DuPage looking for ways to post election results faster

DuPage County Election Commission officials are exploring ways to get voting results posted on their website more quickly after a noticeably slow performance during last month's primary.

When the polls closed on March 15, the commission didn't post unofficial totals from all of its precincts until more than six hours after the polls closed.

Cathy Ficker Terrill, chairwoman of the DuPage Election Commission Board, said that prompted "a number of citizens" to ask if there's a way to get results in a more timely manner.

On Monday, staff members told the board they are working with the county's IT department to see if any solutions can be found.

DuPage currently doesn't use the Internet to remotely transmit results from polling places to the commission's central database as many other counties do.

Instead, election judges from each polling location must hand-deliver memory cards to the commission office in Wheaton.

That's because officials decided more than a decade ago that the commission's tabulation computer shouldn't be connected to any data lines to prevent possible data corruption and hacking.

"Security experts at the time recommended taking it offline and not using lines that could be hacked," said Joseph Sobecki, assistant executive director of the election commission. "So that's a model that we adopted here at the county."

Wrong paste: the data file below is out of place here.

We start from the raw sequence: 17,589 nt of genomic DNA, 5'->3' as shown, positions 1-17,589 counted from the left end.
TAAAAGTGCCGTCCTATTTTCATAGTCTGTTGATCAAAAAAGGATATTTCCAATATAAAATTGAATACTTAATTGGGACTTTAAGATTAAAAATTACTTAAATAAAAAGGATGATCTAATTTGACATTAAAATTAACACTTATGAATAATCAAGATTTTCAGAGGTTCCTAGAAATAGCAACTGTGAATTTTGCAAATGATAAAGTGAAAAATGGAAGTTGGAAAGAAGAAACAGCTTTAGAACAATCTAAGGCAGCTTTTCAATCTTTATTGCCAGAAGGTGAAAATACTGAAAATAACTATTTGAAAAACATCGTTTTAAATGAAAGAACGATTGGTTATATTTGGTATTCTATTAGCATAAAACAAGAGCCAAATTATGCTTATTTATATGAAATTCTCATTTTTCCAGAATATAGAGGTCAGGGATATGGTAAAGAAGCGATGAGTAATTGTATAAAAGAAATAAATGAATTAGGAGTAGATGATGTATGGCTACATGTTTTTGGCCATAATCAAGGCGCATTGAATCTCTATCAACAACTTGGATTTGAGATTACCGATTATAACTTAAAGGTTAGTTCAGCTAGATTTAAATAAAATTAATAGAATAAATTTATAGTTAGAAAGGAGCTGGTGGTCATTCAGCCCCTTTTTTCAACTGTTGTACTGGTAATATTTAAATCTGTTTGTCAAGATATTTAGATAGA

If election commissioners want to change the policy, one option they could consider is to transmit results to a separate server that wouldn't be connected to the tabulation computer.

However, it needs to be determined whether that's feasible with equipment the commission has. Sobecki said the electronic voting machines were purchased in the early 2000s and have dial-up modems.

"We most likely have to look at an alternative route for sending the data," he said.

Before the commission makes a final decision, Ficker Terrill said she would like to know how much it would cost to upgrade the equipment.

Still, she said the commission should consider ways to speed up the process of posting results for the November election.

"Technology has changed," Ficker Terrill said. "We need to balance security with being a bit more expeditious."

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